Meanwhile...back in the group there were varying amounts of pain in that final section of headwinds. For some, it was a religious experience. For others, apparently purely noxious akin to sticking needles on one's eye. Brian carried on as Brian will, hammering up the Shaffer trail on that 2:1 SS, cleaning the 20+ minute climb out of the saddle in single-digit cadences. That ain't human...at 30 he's only hitting his stride. It'll be tough on the endurance crowd when he starts getting bored with the 2 hour race!
It wasn't long ago that the White Rim would have bent me into submission...but after 120,000 TSS in 3 years, the bonk is darn elusive anymore. For an enduro freak, it's just a great day on the bike...and that's my view.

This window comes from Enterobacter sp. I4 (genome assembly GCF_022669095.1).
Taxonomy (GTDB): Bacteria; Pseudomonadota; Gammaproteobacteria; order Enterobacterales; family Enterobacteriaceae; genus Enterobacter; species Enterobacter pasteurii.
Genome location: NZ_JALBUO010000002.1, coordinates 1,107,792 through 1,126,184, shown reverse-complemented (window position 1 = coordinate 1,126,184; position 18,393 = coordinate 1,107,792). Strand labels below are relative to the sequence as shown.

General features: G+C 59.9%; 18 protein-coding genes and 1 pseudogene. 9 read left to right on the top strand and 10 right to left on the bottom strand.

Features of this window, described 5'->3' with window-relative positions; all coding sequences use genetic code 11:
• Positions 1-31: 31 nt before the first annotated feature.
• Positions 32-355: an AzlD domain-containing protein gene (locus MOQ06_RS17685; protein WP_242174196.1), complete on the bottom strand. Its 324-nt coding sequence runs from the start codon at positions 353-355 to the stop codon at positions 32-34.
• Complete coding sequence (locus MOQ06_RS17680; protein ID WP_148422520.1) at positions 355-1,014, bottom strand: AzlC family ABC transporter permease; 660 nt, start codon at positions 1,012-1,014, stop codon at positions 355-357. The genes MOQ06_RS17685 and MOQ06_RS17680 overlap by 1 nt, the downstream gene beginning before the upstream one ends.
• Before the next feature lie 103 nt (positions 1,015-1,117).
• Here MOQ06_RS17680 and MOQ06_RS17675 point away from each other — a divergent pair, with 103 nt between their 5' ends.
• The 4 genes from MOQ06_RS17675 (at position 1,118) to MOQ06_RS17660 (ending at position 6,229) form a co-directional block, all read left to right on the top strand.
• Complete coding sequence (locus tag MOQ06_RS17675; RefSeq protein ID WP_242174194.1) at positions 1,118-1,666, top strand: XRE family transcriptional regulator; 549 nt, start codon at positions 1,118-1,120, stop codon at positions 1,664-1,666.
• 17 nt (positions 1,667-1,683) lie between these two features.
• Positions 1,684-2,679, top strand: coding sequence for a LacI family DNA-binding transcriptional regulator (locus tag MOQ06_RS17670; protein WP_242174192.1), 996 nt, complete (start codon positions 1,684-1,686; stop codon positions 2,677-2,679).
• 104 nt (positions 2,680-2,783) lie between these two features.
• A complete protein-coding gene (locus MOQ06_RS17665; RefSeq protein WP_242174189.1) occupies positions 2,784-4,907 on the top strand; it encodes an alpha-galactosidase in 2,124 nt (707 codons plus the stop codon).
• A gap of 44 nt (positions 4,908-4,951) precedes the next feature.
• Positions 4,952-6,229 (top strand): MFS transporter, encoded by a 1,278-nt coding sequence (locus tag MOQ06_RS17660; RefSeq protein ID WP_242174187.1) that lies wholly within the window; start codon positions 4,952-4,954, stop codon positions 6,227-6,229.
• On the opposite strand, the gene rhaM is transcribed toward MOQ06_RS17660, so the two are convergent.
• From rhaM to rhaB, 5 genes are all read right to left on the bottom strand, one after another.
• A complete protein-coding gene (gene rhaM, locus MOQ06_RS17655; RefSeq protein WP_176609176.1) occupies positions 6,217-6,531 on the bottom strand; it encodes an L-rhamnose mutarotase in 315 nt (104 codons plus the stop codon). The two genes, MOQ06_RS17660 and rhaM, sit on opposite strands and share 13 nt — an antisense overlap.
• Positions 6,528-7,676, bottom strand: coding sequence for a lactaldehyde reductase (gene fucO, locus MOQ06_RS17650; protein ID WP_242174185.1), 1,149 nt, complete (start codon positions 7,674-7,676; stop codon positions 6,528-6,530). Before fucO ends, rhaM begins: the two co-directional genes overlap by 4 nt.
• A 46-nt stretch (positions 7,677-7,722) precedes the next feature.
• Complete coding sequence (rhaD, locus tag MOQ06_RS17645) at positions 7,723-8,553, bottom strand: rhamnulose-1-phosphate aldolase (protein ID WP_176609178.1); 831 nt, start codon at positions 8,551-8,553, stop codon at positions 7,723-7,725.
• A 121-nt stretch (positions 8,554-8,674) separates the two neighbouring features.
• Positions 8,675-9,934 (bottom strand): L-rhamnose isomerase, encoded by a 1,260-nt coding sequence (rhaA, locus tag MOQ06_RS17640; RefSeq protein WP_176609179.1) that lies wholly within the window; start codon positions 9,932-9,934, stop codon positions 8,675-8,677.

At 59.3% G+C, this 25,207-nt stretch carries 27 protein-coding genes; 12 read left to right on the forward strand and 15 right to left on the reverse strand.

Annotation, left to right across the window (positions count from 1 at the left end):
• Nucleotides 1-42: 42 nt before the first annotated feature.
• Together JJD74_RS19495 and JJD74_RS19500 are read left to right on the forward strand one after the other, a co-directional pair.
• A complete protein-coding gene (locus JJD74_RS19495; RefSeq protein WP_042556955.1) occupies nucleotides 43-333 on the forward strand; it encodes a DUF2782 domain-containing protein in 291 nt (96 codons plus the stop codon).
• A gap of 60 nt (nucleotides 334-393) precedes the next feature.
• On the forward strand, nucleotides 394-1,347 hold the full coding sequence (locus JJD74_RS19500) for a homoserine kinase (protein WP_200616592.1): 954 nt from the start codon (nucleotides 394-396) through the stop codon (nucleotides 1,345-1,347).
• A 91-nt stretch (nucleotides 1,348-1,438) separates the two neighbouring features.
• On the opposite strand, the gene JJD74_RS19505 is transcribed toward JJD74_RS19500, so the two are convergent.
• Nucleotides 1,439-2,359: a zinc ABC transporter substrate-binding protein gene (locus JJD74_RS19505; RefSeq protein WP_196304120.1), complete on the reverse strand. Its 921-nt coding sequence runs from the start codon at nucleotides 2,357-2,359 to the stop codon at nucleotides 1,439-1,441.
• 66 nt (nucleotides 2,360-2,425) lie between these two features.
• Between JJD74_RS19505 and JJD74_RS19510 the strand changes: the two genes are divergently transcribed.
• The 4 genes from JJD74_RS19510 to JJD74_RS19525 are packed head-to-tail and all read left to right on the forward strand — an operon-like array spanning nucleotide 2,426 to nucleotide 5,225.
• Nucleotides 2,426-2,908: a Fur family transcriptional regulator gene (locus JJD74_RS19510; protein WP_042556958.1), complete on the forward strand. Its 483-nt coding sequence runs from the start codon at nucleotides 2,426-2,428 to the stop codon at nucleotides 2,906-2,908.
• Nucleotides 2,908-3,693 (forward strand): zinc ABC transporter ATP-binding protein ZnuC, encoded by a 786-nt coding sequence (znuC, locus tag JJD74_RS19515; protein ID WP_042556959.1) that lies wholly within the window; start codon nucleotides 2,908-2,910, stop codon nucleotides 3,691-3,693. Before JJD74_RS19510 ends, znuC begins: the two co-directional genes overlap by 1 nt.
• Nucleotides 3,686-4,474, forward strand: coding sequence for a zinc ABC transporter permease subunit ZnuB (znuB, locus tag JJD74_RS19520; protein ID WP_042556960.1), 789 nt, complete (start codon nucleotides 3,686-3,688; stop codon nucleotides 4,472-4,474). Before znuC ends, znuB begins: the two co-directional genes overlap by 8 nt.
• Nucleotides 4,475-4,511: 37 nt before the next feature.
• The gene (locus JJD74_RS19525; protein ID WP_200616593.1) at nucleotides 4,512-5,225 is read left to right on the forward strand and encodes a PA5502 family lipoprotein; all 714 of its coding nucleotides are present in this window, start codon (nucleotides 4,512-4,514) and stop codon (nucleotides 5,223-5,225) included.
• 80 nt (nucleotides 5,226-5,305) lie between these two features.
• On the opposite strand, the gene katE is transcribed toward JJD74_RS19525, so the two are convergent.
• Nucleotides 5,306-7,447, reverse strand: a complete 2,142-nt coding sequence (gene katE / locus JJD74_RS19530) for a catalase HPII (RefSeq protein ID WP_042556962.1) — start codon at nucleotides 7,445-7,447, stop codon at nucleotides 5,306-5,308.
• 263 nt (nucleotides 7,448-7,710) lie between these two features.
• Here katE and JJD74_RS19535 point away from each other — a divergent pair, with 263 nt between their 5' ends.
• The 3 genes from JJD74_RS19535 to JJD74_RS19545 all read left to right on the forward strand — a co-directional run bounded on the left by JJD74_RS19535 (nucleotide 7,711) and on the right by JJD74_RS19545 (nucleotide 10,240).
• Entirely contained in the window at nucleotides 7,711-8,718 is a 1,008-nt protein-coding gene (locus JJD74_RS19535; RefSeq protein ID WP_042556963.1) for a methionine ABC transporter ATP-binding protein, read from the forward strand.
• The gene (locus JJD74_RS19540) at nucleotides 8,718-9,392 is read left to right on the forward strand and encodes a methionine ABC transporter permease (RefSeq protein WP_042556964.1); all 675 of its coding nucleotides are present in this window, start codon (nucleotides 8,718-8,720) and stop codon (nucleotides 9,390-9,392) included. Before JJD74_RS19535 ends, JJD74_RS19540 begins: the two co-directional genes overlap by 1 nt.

Saturday looks to be a good day in the saddle. It's Brian Smith's 30th birthday, and to usher in the decade properly he's set up a White Rim ride. More details on this ride are here. The views are like this all day...we've got it rough in this area!
I'll ride the Dos Niner and Mitch is doing his first 29er ride on a 292. So for you 29er afficianados, care to take a guess on his first impressions? The WR is perfect for 29ers - I did it twice before 24hoMoab, once on the Dos, once on the 292. The big wheels roll great through the sandy sections. We'll see what he thinks...he's a gifted climber and a lightweight. A 28 lb bike might feel like a tank to him...
This is one of my all-time favorite day rides. No matter your pace, the scenery is grand and you just can't miss it. It's also killer training grounds for long events since it's mostly mellow jeep road. Much like road training as far as keeping constant power to the pedals...but it ain't pavement!